ARTHUR GOODENOUGH (May 13, 1838-February 9, 1921) was a divinity student at Yale University during the Civil War. He graduated in 1865 with a Doctor of Divinity Degree. His obituary is included.
Goodenough writes a lengthy 4 pp, 5” x 8” ALS, June 21, 1861, to his girlfriend Amelia providing her with details of the ritual The Yale Wooden Spoon, which was a joke and has been written about extensively (his copy of the Spoon brochure is included with this lot) and details of the funeral of Maj. Theodore Winthrop (aid-de-camp to Maj. Gen. Benjamin Butler). Winthrop, who graduated from Yale, was killed at the Battle of Big Bethel, considered the first large battle of the Civil War. He was one of the first officers killed in the Civil War. Winthrop was a staunch abolitionist and, ironically, was likely shot by a slave of a Confederate officer. His funeral service was conducted at Yale and Goodenough attended. Goodenough writes that seven or eight city militia formed a procession eight abreast and a quarter of a mile in length. He begins by talking about The Yale Wooden Spoon.
“My heart was cheered three days since the receipt of another of your excellent letters. Such occasions are indeed like oasis in the desert of life. Times of refreshing to the weary traveler. It is my custom to answer all letters at my first leisure, but as you kindly promised to defer writing next time so as to vie me a full account of doings at F. I thought that I could do not more than give you a description of the great events taking place here. We had on Tuesday evening the Wooden Spoon Exhibition conducted by the then junior class & Wednesday eve the freshman year class. I find myself now more than ever embarrassed for I find it impossible to give an entire history of events, as I could not afford the requisite amount of paper & postage & detached facts possess no such peculiar interest as enables me to make a selection but I will simply state that when you have possessed the highest ideal of an intellectual feast, combining good taste with richness, the fairest & 6 naïve type of comicality with the successive extremeness of sublimity, you will still be far short of the proper conception of the truly magnifique achievement of the juniors; while all contrived your imagination is not gross enough to comprehend la grassierete, the coarseness, la bassesse, the vulgarity…of these contemptible wretched, ignorant freshmen. On Wednesday, the seniors had their presentation…In the forenoon they had a poem… in the chapel together with Latin salutations by Prof. Thetpher & Prof. Woalsey. In the afternoon they formed a circle on the college green & passed the time until six o’clock in speaking & reading the histories of their classmates who were absent. At six they planted the ivy; saluted the college buildings & then forming a circle again took solemn leave of each other by shaking hands. The last was deeply affecting, there was scarcely a dry eye in the class among the spectators. Thus I have now attained to the position of a senior.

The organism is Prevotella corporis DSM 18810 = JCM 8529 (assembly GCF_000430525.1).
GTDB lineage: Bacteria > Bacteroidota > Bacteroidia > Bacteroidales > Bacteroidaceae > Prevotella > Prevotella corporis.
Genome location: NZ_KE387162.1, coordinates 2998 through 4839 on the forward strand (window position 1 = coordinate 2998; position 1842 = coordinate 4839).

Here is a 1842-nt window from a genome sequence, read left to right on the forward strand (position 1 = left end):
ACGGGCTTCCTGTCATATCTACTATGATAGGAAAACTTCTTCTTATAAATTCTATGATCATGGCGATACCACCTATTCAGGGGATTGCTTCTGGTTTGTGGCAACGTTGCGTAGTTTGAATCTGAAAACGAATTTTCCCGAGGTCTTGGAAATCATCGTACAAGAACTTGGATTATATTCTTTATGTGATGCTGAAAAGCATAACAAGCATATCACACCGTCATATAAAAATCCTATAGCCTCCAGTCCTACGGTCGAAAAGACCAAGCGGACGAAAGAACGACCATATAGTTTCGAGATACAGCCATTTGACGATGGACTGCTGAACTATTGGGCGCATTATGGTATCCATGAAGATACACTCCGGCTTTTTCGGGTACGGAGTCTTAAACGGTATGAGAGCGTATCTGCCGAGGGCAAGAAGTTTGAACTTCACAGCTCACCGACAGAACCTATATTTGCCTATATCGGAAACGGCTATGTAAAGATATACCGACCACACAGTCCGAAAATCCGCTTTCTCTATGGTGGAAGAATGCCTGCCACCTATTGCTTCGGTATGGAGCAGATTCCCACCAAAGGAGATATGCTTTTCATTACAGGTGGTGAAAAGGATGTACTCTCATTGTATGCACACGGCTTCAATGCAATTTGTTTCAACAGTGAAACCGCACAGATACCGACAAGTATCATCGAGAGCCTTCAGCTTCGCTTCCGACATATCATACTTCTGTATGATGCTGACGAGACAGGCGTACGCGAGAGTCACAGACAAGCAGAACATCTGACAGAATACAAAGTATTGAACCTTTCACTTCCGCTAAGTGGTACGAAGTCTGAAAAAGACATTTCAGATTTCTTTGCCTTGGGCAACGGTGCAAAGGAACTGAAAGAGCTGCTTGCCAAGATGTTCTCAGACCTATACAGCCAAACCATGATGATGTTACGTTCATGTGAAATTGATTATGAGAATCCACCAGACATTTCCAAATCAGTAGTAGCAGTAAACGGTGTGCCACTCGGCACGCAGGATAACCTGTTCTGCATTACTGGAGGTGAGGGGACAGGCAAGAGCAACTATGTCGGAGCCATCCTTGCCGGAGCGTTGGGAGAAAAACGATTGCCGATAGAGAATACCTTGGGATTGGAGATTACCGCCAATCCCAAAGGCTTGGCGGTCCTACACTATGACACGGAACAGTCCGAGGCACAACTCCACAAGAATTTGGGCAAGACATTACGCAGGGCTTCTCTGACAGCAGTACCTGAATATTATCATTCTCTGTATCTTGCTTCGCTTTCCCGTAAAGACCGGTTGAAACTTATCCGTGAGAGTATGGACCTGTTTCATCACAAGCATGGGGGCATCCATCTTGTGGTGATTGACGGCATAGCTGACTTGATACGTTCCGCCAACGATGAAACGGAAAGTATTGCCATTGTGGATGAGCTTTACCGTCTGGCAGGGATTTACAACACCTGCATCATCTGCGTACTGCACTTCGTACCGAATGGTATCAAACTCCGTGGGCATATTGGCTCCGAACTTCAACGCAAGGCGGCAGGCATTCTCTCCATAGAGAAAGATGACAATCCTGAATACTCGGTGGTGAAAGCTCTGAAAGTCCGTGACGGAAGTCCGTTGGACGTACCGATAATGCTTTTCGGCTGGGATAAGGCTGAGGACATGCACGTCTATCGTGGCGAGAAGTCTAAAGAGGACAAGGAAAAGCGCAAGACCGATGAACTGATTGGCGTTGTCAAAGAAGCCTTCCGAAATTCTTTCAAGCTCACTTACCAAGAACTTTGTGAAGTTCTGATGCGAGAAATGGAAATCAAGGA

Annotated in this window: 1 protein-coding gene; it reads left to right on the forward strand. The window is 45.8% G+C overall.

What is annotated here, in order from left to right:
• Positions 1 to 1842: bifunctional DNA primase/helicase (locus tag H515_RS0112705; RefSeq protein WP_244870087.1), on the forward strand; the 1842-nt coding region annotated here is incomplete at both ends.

“9PM I was called away by the bell for noon recitation before I finished & then was ordered to attend with my class the funeral of Major Winthrop, Aid De Camp of Gen. Butler, who was formerly a graduate of this college. I have just returned, considerably fatigued from the march, but thought I must finish this before supper time. Besides the five military companies from the college there were I think seven or eight of the city militia forming a procession eight abreast of about a quarter of a mile in length. I know little of the service, but a good deal of the exercises from the fact that after reaching the cemetery they kept us performing all the evaluations in tactics some besides to get us near the grave but my company did not succeed in getting sight of it. I see that the daily papers give an account of our Yale College exercises which if I had known I would not have written what I have…I would like to write a good deal more but have not time today, so I will send you some programs instead (included in this offering)…”
Folds, toning, but in excellent condition and a very nice lot of items. Beautiful patriotic cover included.
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